We all know time is one thing we cannot get back.
I used to live by the motto, "time is money." Back then, I looked at it as the more time I put into work, the more money I will be able to get. So, I worked. Worked and worked and worked. Working was like an addiction of mine because I never wanted to be without money. I started working in elementary school; around the age of 12-13. In the mornings, I sat in the park and braided as many heads as I possibly could before the school bell rang. If I didn't finish, the appointment was moved to lunch or after school.
Soon after, I was getting a working permit at the age of 15 to assume my first job as an Inclusion Aide for a summer camp. If you don't know, an Inclusion Aide is a person who works to include all of the children in a group that wouldn't normally be able to keep up with the larger population of the children their age. These were the children with mental or physical disabilities or who have behavior disorders. That was tough but very rewarding. It humbled me at a very young age and opened my heart up to love others who were made differently from me.
The drive to work was embedded in me.
After being an Inclusion Aide, I went on to work as an Intern at the Treasurers Office, Bartender, Forklift Driver, Banquet Server, Event Server, Front Desk Agent, Receptionist, Administrative Assistant and finally an Audit Analyst all while still doing hair on the side (one of my natural gifts). I always had at least two jobs and working a too much was always an issue in my relationship (Intimate and personal).
Why was I working so damn hard?
We learn in three ways: consciously (what we see), subconsciously (actions we are surrounded by) and feelings (how what we see and the actions around us make us feel). Through this spectrum, it all made sense. I worked as hard as I did because consciously, I saw my mother working day in and day out to make ends meet. She was a single parent because she decided to leave her husband in Jamaica to have a shot at a better life for her and me. Never wanting to end up in a life of poverty, she worked. Being around that energy subconsciously programmed the action in me to stay busy and to always work. It stayed with me because it was attached to a fear. The fear of being broke. When we can make certain we won't be broke by working extremely hard, working brought on the sense of security. Now, I have grown to connect working with safety. The idea of not working triggered so many thoughts in defense to protect me.
Anything rooted in fear has the ability to control and destroy you.
Whenever I feel controlled, I start to get very uncomfortable. I felt like I sold my soul to become a worker for something I did not enjoy. What seemed to be the common trend in America. All my time and energy went to working and if I wasn't working I was thinking about work or stressed about work. All of my time was now focused on my job. What was this rule that I developed for myself really costing me? I did some research on some of the costs.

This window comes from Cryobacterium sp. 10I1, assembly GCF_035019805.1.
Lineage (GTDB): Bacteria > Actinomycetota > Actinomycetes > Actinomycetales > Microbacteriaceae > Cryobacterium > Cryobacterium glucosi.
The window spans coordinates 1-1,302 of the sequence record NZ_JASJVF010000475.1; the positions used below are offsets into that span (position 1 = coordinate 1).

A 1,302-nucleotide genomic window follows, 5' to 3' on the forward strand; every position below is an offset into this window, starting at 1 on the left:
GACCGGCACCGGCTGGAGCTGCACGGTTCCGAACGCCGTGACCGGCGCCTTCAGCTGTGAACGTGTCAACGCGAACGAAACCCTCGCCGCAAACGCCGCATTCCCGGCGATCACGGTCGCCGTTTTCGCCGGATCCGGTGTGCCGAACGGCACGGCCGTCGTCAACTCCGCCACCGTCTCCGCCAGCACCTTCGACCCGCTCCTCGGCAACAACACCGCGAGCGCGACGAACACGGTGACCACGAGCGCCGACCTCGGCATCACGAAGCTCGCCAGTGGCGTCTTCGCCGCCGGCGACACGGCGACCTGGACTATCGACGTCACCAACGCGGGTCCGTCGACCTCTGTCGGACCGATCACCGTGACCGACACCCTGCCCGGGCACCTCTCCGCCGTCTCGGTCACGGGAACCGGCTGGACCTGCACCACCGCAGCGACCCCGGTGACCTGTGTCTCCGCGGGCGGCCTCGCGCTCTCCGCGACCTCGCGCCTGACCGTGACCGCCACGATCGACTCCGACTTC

80% of people are dissatisfied with their jobs. (Source: Deloitte’s Shift Index survey)
90,000 hours spent at work over a lifetime. (Source: Happiness at Work, Psychology Today)
Couples in which at least one partner spends at least 10+ hours at work divorce at twice the average rate. (Source: Forbes)
25% of employees say work is their main source of stress and 40% say their job is "very or extremely stressful" (Sources: Quality of Working Life' report from Chartered Management Institute and Workplace Health Connect)
Over 13 million working days are lost every year because of stress-related illnesses. (Sources: UK HSE Stress Statistics)
The average American spends over 100 hours commuting (Source: US Census Bureau)
25% of people check into work hourly while on vacation and 59% check in during traditional holidays. (Source: USA Today, Xobni survey via CNN Money)
There were so many people who also seemed to trade their time in for stress, their health and a heavily taxed income. The exchange of time for money is nothing new. This old rule which many choose to live by no longer resonated with me. When I started to put my health and wellbeing first, working my corporate job started to become more and more difficult.
If we can create the life we want, how can we create a life where our time was spent doing the things we loved, with the people we love, and still being able to generate income?
Throughout our lives, we have developed rules to live by. Sometimes these rules add value to our lives and sometimes they become painful. If we can truly create the life we want, then we should be able to create a life where we can spend time with the people we love, doing the things we love all while creating a source of income to sustain our desired lifestyle. The rule I had, "time is money" was grounded in fear and limited my life. It was time to create a new rule grounded in courage that would free me up.
New Rule: Time is my greatest asset and with it, I will create a life of abundance.
Realizing you can always lose money and you can always make money. One thing you cannot get back is time. Time is truly a precious gift and it is sad we don't realize it until we look back and see that it is all gone.